Lake Placid, N.Y.
Coaches and athletes, hoping to defuse any unrealistic expectations, downplay medal possibilities for American Nordic skiers at the upcoming Winter Olympics, but all agree the United States is sending its finest Nordic teams in history to Sarajevo.
It won't be just Bill Koch and a lot of wishing.
Nordic competition doesn't get much attention in the United States, but the Americans have been quietly building some strong teams and gaining plenty of respect from their European competition.
''We're still not in the same league with the Norwegians and the Soviet Union in terms of depth and overall numbers,'' said Jim Page, Nordic program director for the US Ski Team, ''but we've got a stable program in each sport and we're no longer token opposition for anyone. They know we're there.''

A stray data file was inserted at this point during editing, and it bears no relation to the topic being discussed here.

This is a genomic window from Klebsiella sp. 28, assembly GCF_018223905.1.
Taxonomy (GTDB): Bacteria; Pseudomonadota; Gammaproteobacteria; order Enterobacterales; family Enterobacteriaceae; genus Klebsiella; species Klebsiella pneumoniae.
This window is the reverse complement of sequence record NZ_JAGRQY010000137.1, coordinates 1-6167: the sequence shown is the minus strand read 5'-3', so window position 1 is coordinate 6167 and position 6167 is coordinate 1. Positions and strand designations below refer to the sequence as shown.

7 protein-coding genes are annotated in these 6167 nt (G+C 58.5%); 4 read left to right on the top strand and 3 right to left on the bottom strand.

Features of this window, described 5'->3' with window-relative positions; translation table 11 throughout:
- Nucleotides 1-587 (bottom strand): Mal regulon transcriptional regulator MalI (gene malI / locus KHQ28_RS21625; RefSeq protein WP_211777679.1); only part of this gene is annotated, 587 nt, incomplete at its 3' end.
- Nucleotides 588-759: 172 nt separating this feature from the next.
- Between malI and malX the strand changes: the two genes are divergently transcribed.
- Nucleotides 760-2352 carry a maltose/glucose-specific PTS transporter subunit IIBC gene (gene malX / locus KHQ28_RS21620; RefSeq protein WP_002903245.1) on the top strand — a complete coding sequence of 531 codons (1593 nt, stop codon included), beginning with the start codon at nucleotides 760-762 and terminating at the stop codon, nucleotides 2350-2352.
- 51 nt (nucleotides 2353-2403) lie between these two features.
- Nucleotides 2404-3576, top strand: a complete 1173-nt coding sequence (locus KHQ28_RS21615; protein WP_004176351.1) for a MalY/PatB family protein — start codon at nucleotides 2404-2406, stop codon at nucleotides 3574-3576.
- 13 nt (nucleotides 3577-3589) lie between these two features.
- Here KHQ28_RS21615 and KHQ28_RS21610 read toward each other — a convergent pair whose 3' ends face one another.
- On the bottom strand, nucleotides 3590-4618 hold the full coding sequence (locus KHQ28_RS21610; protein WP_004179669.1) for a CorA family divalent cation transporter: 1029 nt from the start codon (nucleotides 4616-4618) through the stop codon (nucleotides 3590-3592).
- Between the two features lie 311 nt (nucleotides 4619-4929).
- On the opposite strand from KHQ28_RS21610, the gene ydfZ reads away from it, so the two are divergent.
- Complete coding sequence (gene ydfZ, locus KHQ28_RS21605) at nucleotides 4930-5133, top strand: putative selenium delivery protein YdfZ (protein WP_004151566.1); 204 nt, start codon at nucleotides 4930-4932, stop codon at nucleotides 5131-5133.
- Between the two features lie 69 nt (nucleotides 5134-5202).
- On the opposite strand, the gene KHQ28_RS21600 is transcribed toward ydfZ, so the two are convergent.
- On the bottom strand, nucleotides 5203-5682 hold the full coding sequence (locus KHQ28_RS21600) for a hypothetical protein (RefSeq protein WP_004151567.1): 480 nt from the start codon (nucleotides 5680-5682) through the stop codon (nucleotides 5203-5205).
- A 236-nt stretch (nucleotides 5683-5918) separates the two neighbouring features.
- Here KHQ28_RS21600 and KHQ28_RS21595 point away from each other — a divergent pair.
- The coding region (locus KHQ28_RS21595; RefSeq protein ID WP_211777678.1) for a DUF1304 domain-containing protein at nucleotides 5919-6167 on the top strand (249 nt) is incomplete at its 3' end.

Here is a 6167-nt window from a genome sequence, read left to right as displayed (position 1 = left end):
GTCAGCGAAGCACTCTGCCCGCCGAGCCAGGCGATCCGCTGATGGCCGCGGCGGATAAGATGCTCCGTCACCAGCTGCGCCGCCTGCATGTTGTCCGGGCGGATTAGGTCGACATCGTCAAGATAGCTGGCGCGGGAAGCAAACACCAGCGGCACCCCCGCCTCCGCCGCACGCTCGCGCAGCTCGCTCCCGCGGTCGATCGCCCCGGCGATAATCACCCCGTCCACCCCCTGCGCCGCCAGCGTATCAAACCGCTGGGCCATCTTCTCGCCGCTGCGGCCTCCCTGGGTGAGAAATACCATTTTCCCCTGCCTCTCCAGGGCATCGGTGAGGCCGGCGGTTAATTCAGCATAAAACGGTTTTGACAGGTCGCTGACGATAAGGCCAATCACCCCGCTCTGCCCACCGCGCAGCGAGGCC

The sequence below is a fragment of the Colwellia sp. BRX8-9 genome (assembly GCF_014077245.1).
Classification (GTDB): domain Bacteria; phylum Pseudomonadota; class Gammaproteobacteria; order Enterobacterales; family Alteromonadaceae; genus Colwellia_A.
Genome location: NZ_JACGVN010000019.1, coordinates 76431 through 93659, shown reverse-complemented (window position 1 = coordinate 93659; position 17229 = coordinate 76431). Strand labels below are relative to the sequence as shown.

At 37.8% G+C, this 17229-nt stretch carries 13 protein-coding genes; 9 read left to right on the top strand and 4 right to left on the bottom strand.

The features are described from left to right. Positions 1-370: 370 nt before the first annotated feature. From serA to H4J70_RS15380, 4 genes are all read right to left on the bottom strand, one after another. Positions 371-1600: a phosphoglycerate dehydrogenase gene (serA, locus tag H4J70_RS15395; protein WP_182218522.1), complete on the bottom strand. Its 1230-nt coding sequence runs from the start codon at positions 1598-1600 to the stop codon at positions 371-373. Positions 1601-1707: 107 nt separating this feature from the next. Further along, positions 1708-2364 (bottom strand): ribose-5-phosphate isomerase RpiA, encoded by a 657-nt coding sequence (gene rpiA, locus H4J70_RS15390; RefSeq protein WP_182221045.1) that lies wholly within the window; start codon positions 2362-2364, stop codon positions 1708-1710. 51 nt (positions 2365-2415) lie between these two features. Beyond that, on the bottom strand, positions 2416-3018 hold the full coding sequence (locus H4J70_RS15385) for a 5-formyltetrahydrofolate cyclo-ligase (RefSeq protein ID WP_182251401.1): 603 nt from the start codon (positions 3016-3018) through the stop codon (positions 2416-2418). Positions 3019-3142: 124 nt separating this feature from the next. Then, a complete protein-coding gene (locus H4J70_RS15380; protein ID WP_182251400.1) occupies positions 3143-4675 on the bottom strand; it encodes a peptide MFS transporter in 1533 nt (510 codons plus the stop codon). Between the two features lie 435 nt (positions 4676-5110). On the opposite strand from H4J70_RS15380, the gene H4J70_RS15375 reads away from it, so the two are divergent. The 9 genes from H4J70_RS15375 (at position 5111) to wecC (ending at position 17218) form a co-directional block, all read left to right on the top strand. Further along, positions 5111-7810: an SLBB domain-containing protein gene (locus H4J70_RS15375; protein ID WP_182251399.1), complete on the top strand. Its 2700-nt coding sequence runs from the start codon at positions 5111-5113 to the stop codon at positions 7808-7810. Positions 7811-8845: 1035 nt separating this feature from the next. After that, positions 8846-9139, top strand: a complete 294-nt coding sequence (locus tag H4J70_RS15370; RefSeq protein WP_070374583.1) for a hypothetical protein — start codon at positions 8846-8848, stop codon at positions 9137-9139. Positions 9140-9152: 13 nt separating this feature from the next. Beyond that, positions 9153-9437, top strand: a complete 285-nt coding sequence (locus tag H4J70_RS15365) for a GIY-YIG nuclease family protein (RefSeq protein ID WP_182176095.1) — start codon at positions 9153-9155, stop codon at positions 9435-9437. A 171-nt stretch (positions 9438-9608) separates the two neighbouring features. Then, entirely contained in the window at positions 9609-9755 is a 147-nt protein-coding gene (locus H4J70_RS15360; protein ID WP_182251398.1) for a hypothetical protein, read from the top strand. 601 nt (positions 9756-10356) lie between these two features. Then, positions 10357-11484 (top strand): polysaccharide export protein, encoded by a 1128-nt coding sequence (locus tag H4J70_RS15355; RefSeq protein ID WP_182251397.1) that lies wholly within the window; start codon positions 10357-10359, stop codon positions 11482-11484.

As for the Olympics, he added, ''We've sent bigger teams in the past but some athletes didn't get to compete, so it was a waste of money on one hand and it hurt morale on the other.
''This winter, everyone we're sending to Sarajevo is expected to compete. We're sending them to Europe early so they can get over jet lag and have some solid training before the games begin.''
Trials were conducted at this 1980 Olympic site for cross-country, ski jumping, Nordic combined, and biathlon. After the trials, all four teams flew to Europe for competition and/or training leading up to the opening of the Games on Feb. 7.
Koch, a 1976 Olympic silver medalist in the 30-kilometer race and the 1982 World Cup champion, remains the preeminent US Nordic competitor, but there are at least a couple of others who must be considered possible medal contenders.